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By Jeff Berman, Group News Editor ·

21 June 2022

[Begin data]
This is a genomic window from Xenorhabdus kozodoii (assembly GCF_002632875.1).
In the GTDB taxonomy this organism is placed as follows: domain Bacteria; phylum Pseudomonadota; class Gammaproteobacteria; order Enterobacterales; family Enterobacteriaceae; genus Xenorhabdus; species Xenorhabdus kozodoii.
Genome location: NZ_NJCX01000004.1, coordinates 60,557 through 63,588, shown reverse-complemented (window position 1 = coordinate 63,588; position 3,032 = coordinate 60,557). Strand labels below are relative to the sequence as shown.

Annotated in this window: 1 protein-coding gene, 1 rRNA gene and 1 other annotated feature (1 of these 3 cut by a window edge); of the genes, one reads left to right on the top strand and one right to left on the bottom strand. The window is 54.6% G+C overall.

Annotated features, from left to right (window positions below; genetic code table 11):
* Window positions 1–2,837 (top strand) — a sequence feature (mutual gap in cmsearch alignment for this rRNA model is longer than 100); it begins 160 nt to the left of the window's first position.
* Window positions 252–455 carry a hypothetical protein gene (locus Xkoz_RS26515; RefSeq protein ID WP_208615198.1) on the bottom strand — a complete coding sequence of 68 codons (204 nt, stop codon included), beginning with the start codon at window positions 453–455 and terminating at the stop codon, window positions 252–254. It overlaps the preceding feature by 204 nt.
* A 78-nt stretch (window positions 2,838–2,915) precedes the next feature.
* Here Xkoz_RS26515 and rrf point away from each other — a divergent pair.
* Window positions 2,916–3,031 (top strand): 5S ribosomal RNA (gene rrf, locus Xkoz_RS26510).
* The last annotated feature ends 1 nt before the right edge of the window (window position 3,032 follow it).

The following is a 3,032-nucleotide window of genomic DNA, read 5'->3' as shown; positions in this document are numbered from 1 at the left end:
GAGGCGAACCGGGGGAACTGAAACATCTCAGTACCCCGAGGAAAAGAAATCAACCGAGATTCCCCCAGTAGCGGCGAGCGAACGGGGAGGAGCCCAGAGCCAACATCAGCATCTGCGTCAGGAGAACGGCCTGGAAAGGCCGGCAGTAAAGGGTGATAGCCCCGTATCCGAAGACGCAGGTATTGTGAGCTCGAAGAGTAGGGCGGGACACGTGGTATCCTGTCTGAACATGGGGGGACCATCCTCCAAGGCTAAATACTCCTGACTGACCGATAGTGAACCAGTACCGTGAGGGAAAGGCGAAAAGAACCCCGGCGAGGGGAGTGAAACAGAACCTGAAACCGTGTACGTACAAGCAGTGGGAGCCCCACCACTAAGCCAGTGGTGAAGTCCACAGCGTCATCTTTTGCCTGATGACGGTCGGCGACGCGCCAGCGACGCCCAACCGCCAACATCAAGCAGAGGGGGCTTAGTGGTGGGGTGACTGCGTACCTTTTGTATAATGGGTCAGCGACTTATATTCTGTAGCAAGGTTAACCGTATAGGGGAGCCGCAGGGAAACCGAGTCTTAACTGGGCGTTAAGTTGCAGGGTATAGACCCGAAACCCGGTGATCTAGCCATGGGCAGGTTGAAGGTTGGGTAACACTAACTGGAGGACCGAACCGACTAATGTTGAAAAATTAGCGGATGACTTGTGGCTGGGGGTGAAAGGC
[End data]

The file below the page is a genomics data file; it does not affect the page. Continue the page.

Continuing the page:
Earlier this month, a Reuters report indicated that Hedehusene, Denmark-based global 3PL DSV A/S, was interested in acquiring Minneapolis, a global logistics services provider and freight forwarder C.H. Robinson’s Global Forwarding Business (CHR). The report says that DSV is looking to expand in North America, adding that CHR’s global forwarding business will give DSV what it calls critical access to the trans Pacific trade route, with the global forwarding business potentially having a $9 billion price tag. What’s more, he added that DSV has long been interested in expanding into North America, having previously stated it wants to do so through mergers and acquisitions, at a time when the global logistics market has seen increased M&A activity. CHR and DSV officials did not provide comment for the Reuters report. Morgan Stanley transportation analyst Ravi Shanker wrote in a research note that when Cleveland-based Ancora Holdings was announced as a strategic investor for CHR in late February in a joint venture, his company observed that potentially splitting up CHR and spinning or selling a forwarding unit could help quickly open up CHR. value for the company. “CHRW [management] has long stated that they believe NAST [North American Surface Transportation] and the Forwarding business belong together, but perhaps the involvement of strategic investors has prompted a mindset change,” Shanker wrote. “Global Forward has undoubtedly been one of the biggest pandemic ‘winners’—gross revenue nearly 3x its 2019 level and net income ~2X. It makes sense that CHRW would want to sell the business at the top—but DSV is a savvy buyer who is also a key player in the business and will know a lot.” And he also wrote that M&A is part of DSV’s strategy, making it reasonable to look at CHR’s Global Forwarding unit. , adding that DSV attaches great importance to scale in freight forwarding, with the industry being highly fragmented. Evan Armstrong, president of Milwaukee-based supply chain consultancy Armstrong & Associates, told LM that DSV’s interest in C.H. Robinson’s Global Forwarding Division makes a lot of sense. “With DSV’s history of successful acquisitions in the International Transportation Management (ITM) space of Agility’s $4.2 billion Global Integrated Logistics (GIL) business in August 2021, then Panalpina in 2019, and UTi Worldwide in 2016, DSV has grown to become the third largest sea ​​freight forwarders globally with 2.9 million TEUs and the third largest air carrier with 1.6 million metric tons,” he said. “Last year, its Americas division grew year-on-year gross revenue by 88.2% to $6 billion and net revenue by 48.3% to $1.1 billion with solid increases in air and sea volumes and revenues. C.H. Robinson has been growing rapidly through organic growth and acquisitions since 2011, when it had a net income of $100 million. In 2012 it gained significant capability and scale through the $807 million acquisition of Phoenix International. From there, it added $251 million provider APC Logistics Aussie in 2016, $124 million ITM Milgram Canada in 2017, and $84 million Madrid, Spain-based Space Cargo in 2019.” As for CHR, he said that C.H. Robinson’s Global Forwarding Division more than doubled in 2021 with gross revenue growth of 117.1% to $6.7 billion, and net revenues increasing by 70.7% to $1.1 billion. “C.H. Robinson is now the top shipper on the Asian trade route to the US and with a total of 1.5 million TEUs of sea exports (equivalent to 20 containers) under management,” said Armstrong. “It has surpassed longtime competitor Expeditors International based in the US. S When comparing sea and air cargo shipment volumes from our Top 3 Global Freight Forwarders [Kuehne + Nagel, DHL Global Forwarding and DSV], DSV is the only freight forwarder of the three to maintain an upward trajectory in volume. what id you add C.H. Robinson’s 2021 volume of 1,500,000 marine TEUs and 300,000 metric tons of air freight into the mix, you see it continues to do well for DSV, especially in sea freight.”